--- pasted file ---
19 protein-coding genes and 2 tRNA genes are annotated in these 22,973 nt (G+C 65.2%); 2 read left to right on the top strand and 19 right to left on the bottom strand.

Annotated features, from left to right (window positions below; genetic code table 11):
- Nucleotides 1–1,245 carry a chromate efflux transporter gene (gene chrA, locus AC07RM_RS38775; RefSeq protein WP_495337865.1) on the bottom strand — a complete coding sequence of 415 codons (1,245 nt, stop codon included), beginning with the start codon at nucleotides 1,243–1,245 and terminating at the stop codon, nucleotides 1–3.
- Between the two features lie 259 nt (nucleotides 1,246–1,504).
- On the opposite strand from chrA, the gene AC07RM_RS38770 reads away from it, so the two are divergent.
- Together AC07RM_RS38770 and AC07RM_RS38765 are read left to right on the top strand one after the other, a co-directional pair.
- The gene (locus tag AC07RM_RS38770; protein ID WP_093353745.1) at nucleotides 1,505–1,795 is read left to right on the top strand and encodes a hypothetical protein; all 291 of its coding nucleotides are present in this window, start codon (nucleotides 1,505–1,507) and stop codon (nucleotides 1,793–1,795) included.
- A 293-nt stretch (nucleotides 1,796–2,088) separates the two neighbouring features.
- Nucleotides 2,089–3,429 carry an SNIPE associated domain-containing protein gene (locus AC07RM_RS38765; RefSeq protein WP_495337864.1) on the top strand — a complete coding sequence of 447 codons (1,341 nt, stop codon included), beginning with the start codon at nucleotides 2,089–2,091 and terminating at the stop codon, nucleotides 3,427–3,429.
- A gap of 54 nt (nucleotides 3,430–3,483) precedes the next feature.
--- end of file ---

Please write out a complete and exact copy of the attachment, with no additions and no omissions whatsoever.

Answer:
19 protein-coding genes and 2 tRNA genes are annotated in these 22,973 nt (G+C 65.2%); 2 read left to right on the top strand and 19 right to left on the bottom strand.

Annotated features, from left to right (window positions below; genetic code table 11):
- Nucleotides 1–1,245 carry a chromate efflux transporter gene (gene chrA, locus AC07RM_RS38775; RefSeq protein WP_495337865.1) on the bottom strand — a complete coding sequence of 415 codons (1,245 nt, stop codon included), beginning with the start codon at nucleotides 1,243–1,245 and terminating at the stop codon, nucleotides 1–3.
- Between the two features lie 259 nt (nucleotides 1,246–1,504).
- On the opposite strand from chrA, the gene AC07RM_RS38770 reads away from it, so the two are divergent.
- Together AC07RM_RS38770 and AC07RM_RS38765 are read left to right on the top strand one after the other, a co-directional pair.
- The gene (locus tag AC07RM_RS38770; protein ID WP_093353745.1) at nucleotides 1,505–1,795 is read left to right on the top strand and encodes a hypothetical protein; all 291 of its coding nucleotides are present in this window, start codon (nucleotides 1,505–1,507) and stop codon (nucleotides 1,793–1,795) included.
- A 293-nt stretch (nucleotides 1,796–2,088) separates the two neighbouring features.
- Nucleotides 2,089–3,429 carry an SNIPE associated domain-containing protein gene (locus AC07RM_RS38765; RefSeq protein WP_495337864.1) on the top strand — a complete coding sequence of 447 codons (1,341 nt, stop codon included), beginning with the start codon at nucleotides 2,089–2,091 and terminating at the stop codon, nucleotides 3,427–3,429.
- A gap of 54 nt (nucleotides 3,430–3,483) precedes the next feature.